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Jewish World Review Feb. 11, 2002/ 29 Shevat, 5762

Kathleen Parker

Kathleen Parker
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Consumer Reports

Come fly with me . . . if you dare -- LIKE most Americans, I've been hesitant to get back on a commercial jet in the months following 9-11. But now, having flown the breadth and width of our great nation, I'm here to report that airport security has never been so intense or so absurd.

This I know with a rare certainty because I -- a smallish, middle-aged, Anglo-Saxon, 14th-generation American mother/wife/journalist -- was the single passenger culled from hundreds for surgical inspection on recent flights that took me from Charlotte, N.C., to Los Angeles to New York City.

On each leg -- and at this writing I've still got one to dread (look for me in the strip-search area) -- I was swept, probed, partially stripped, searched, X-rayed, patted and massaged until I felt like I'd been date-raped by a fraternity of mosquitoes. As I told the flight attendant when I finally got on board after two hours of microscopic inspection, I've had everything but a Pap smear for the privilege of getting on this plane.

Now, don't you feel safer? Not me.

I don't feel any safer than before 9-11 for two reasons. One, when I'm the object of so much time and attention, we're clearly wasting finite resources. It' s like assigning 50 cops to suburban traffic duty in the midst of inner-city rioting and looting. Two, it's all too clear that one of the job requirements of our airport security force is a complete absence of common sense.

In the brave new world of post-terrorist airport security, machines and automatons will decide our fate and nary a thinking human dare intervene. Mine is a case in point.

The reason I was singled out was a function of a computer decision. Because I was flying from Charlotte to L.A. to NYC, my flight wasn't strictly round-trip. Ergo, I was a suspicious passenger. Add to that the fact that I had to switch airlines to meet my itinerary, from US Airways on one leg to United on the other. More red flags.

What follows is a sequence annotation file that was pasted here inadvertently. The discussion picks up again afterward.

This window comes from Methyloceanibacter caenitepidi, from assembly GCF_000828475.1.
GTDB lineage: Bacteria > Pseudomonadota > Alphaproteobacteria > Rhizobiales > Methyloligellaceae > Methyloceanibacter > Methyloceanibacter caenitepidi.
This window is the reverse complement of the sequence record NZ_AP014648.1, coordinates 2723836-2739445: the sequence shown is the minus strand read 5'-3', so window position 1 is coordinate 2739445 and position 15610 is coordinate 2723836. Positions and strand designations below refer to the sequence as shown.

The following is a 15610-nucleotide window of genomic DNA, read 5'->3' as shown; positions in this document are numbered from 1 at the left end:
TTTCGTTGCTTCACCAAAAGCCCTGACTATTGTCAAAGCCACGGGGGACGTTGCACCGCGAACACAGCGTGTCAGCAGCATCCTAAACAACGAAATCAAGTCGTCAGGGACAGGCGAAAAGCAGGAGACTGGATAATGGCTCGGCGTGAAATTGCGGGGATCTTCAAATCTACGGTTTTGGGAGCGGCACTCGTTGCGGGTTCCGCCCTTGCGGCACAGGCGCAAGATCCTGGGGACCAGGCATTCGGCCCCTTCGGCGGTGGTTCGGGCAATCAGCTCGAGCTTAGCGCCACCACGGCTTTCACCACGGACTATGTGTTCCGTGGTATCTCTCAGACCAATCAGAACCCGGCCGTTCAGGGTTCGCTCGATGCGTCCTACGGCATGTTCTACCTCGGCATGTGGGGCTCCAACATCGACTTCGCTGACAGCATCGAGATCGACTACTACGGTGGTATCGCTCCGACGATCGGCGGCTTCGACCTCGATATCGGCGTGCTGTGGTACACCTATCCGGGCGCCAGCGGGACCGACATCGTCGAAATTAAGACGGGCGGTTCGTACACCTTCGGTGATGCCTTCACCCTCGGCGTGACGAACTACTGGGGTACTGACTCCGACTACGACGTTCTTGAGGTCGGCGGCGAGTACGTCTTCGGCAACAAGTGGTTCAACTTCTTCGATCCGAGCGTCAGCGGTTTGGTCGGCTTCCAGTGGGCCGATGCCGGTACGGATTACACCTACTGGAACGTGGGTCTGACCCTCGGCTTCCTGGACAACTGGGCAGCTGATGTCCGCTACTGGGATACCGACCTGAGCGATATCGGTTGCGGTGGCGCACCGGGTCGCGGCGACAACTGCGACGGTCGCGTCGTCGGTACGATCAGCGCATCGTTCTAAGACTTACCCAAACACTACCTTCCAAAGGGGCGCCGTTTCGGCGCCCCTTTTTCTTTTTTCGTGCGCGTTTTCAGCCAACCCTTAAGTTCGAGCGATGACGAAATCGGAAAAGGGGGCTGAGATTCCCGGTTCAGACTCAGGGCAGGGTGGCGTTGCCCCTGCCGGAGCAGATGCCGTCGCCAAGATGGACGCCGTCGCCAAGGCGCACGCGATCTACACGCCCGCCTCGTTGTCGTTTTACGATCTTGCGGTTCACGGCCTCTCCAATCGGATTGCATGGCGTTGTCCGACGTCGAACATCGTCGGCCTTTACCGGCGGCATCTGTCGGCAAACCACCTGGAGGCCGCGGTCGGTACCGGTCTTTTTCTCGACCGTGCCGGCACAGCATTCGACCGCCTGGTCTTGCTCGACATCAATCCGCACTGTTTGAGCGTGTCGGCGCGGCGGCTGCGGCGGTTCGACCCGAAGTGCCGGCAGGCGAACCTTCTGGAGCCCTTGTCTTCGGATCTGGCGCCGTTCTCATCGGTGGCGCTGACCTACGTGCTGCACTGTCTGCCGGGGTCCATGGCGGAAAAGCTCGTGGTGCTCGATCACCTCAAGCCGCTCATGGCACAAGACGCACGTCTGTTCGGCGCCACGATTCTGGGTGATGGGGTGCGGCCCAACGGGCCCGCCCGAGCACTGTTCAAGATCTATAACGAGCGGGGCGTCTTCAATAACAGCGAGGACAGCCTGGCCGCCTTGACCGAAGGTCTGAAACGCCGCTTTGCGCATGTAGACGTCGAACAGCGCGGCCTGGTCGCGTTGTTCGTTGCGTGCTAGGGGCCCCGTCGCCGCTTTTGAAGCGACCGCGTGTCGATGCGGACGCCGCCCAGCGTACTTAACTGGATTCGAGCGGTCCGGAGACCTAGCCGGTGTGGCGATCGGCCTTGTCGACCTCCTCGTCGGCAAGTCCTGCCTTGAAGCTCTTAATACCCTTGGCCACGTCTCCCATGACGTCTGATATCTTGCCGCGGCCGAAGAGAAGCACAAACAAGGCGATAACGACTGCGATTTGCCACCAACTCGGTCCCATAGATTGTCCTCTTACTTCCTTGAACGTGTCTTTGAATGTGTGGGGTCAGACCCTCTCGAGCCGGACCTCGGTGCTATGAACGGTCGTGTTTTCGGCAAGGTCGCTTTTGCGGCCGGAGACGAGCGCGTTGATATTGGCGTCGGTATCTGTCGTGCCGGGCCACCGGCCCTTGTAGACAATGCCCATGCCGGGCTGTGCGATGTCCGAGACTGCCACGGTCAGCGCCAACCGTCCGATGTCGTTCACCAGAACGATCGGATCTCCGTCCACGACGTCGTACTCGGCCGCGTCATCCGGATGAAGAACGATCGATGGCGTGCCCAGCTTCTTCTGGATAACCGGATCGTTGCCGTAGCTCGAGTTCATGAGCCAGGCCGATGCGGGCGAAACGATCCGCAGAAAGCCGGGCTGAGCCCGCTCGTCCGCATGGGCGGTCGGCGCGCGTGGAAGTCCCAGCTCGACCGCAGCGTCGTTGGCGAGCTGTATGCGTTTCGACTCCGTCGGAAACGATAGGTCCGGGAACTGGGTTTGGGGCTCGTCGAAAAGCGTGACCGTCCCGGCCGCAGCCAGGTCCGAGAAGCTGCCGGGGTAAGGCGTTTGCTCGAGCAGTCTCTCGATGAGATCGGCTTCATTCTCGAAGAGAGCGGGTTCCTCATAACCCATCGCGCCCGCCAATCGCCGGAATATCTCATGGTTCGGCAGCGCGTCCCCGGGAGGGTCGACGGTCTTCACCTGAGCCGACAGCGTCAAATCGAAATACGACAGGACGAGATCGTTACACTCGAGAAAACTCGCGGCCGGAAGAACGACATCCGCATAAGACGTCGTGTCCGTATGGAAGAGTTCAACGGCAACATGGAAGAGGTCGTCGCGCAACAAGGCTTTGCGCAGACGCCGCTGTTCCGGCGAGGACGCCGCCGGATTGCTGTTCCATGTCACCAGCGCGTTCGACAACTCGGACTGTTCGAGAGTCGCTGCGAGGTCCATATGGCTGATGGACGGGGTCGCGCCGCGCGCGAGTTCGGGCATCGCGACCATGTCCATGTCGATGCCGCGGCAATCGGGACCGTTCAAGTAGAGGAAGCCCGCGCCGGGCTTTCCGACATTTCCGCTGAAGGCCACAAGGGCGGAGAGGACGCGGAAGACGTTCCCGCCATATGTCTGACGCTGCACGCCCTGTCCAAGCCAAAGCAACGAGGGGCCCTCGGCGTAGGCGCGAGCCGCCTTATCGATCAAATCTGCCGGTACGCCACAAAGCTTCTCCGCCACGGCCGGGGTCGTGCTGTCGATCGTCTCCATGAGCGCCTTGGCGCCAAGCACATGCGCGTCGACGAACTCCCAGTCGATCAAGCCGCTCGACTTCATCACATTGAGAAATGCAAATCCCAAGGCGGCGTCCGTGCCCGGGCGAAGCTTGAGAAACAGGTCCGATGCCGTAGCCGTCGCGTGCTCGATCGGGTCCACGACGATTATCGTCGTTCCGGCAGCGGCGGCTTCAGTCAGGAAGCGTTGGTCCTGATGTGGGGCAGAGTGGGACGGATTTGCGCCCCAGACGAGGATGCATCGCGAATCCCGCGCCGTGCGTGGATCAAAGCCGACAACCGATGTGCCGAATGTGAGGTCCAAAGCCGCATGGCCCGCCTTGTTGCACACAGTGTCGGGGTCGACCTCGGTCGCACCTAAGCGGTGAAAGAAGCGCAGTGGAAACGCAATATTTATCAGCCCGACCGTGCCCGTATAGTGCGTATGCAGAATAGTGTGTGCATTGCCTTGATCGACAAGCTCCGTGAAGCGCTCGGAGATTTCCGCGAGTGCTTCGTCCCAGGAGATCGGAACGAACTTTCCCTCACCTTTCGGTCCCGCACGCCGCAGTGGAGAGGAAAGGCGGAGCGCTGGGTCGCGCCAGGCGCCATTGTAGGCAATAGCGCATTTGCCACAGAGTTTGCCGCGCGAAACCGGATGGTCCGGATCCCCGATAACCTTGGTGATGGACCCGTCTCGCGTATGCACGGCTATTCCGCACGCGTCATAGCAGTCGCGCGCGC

Finally, my ticket -- purchased by the television producers who were flying me to Los Angeles -- were reserved relatively recently. If they'd paid cash, I'd probably be in jail right now. Instead, I was flagged the minute I tried to check in at curbside.

"Sorry, ma'am, but you'll have to come with us."

I won't drag you through the whole tedious process. Suffice it to say that every particle of my being and my belongings were X-rayed, handled and examined. Not just once, but at least three times before I was allowed on the first plane. I had less trouble traveling to East Germany years ago before the Wall came down.

A little inconvenience for the sake of security is acceptable. Most of us are willing to participate without complaint. But a lot of inconvenience -- when common sense could save so much time and energy -- is intolerable.

At some point during my processing, couldn't someone have stamped my forehead "Cleared" and let me move along without further delay? Couldn't someone have said, "Oh, Ms. Parker, you were flagged because of your three-way ticket. No problem, go ahead."

Reasonably, one might ask, exactly when was the last time a U.S. citizen fitting my description hijacked an airplane?

But to permit common sense -- or actual thinking -- is to invite implications of racial profiling. It is to betray what John Derbyshire, writing last February in National Review, called our "fanatical egalitarianism." People like me have to be harassed in order to convey that we don't single out anybody for special scrutiny on account of race or ethnicity, despite the fact that exactly zero percent of hijacking terrorists belong to my race, sex, creed or nationality.

Instead of applying logic and sense to our very serious security concerns, we engage in what amounts to reverse-profiling, frittering away valuable resources to prove a cultural point.

On the other hand, maybe we are safer on account of such witless waste. Thanks to me and other law-abiding Americans randomly selected for gulag examination, security folks can without guilt or recrimination flag the twentysomething young man of Middle-Eastern descent who perhaps has a bomb inside his electric toothbrush.

That is, if they're not too busy processing dangerous sorts like me.

JWR contributor Kathleen Parker can be reached by clicking here.

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